Grants Allow VCU Psychology Program to Expand Primary Care Mental Health Services to the Uninsured and Underserved

Virginia Commonwealth University’s Department of Psychology has received two grants to expand mental health services to the uninsured and underserved.

A one-year, $54,000 Health Safety Net grant from the Virginia Health Care Foundation supports a doctoral program project that provides mental health care to uninsured and underserved people in the Richmond metropolitan area. An additional two years of funding through the grant is possible, raising the total grant amount to $120,000. Matching funds from VCU’s Virginia Coordinated Care for the Uninsured program are supporting the effort.

A second $390,000 grant was obtained from the federal Health Resources and Services Administration to expand the training aspects of the project. This grant provides stipends for three doctoral students per year, offers training opportunities for as many as 45 doctoral students over three years, adds faculty members from the departments of psychiatry, pediatrics and pharmacy to assist in the training and expands the settings to include pediatric and adolescent primary care training. The HRSA grant provides $130,000 each year over the next three years.

“The Health Resources and Services Administration focuses on both primary care and underserved populations,” said Bruce D. Rybarczyk, Ph.D., associate professor in the Department of Psychology. “It is their hope that students trained through this program will ultimately take jobs in primary care and other settings that meet the needs of underserved populations.”

The doctoral program pilot project, launched in January 2009, places psychology doctoral student clinicians in the VCU Health System Ambulatory Care Center primary care clinic for uninsured and underserved people.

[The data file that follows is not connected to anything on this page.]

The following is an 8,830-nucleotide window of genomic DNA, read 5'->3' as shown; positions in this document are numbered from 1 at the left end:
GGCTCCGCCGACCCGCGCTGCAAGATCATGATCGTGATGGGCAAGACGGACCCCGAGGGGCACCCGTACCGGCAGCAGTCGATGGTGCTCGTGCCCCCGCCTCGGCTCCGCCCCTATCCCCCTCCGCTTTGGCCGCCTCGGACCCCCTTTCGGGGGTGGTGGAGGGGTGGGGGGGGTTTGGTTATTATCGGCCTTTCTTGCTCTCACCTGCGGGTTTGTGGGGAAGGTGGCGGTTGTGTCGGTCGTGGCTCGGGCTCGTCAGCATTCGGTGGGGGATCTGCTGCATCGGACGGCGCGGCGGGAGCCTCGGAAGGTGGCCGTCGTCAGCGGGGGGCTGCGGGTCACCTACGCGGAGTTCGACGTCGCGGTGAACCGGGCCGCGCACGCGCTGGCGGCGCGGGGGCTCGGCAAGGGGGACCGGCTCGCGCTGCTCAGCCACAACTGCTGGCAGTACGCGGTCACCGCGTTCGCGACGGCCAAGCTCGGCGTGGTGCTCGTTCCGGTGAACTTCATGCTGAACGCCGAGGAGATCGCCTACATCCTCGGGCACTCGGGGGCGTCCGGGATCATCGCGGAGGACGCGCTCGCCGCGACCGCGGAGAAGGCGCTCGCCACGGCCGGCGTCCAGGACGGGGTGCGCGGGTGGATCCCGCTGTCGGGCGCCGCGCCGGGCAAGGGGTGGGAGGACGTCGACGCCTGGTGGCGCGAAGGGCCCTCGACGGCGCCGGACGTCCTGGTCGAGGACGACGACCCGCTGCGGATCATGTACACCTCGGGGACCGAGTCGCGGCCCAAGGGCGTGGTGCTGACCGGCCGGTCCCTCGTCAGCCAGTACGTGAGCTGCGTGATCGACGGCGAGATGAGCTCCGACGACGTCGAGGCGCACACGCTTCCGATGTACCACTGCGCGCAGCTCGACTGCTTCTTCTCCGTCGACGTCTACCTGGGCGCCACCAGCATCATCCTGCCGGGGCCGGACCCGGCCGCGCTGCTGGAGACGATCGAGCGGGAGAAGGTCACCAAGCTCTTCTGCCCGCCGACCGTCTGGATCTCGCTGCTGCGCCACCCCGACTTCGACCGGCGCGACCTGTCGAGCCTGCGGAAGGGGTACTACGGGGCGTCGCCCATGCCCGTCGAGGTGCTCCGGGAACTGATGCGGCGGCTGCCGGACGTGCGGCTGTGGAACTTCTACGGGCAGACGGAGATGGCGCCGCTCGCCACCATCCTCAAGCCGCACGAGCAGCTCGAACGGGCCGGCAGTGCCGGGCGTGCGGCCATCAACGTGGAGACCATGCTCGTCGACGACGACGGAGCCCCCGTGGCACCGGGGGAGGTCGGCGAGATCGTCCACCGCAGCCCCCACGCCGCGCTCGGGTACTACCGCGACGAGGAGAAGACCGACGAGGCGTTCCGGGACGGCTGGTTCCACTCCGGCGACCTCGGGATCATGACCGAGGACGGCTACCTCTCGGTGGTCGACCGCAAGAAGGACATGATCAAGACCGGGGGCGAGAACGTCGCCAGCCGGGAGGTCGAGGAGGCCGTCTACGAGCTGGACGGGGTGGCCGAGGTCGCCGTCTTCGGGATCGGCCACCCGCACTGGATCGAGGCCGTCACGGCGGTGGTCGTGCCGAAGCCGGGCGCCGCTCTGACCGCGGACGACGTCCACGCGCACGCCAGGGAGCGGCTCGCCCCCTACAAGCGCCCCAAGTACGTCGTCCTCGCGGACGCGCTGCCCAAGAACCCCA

The pilot allows doctoral students to provide brief psychological intervention, consultation and assessment services in a primary care setting and the clinic benefits by having onsite mental health services.

“Most importantly, the patients benefit by having access to needed mental health services in a ‘one stop’ stigma-free environment,” Rybarczyk said.

The doctoral students in clinical and counseling psychology, under supervision from faculty members, have already provided more than 1,200 individual sessions to patients with limited access to mental health services in their communities.

The team provides brief behavioral interventions for a range of problems including depression, anxiety, stress and loss, coping with chronic pain and illness, insomnia, smoking cessation, non-adherence to medical treatments, lack of exercise and obesity.

Rybarczyk said that by providing services in a brief format and referring patients who need more intensive services to specialty mental health clinics, the program is able to cost effectively address the needs of a wide range of patients.

"This program has been very successful in increasing our capacity to treat mind and body together for better health, often on the same day that the patient’s need is identified," said Denise Borden, M.D., medical director of the Internal Medicine Primary Care Resident Clinic.

“It’s a huge step forward in helping us to become the best academic ambulatory care experience in the country.”

This initiative to integrate behavioral and medical health care services in a single primary care setting is consistent with the goals of national health care reform.

“Both of these grants support a unique training opportunity that allows us to place medical and pharmacy residents, psychology trainees and their faculty preceptors in the same room to consider the needs of a single patient from multiple perspectives,” Rybarczyk said. “It is a cutting edge approach to medicine that provides a fertile environment for both learning and optimal patient care.”

The Virginia Health Care Foundation (VHCF) is a nonprofit public/private partnership whose mission is to increase access to primary health care for uninsured and medically underserved Virginians by strengthening and growing Virginia’s health care safety net. 

The Foundation was initiated by the General Assembly and its Joint Commission on Health Care in 1992. 

The Health Resources and Services Administration, an agency of the U.S. Department of Health and Human Services, is the primary federal agency for improving access to health care services for people who are uninsured, isolated or medically vulnerable.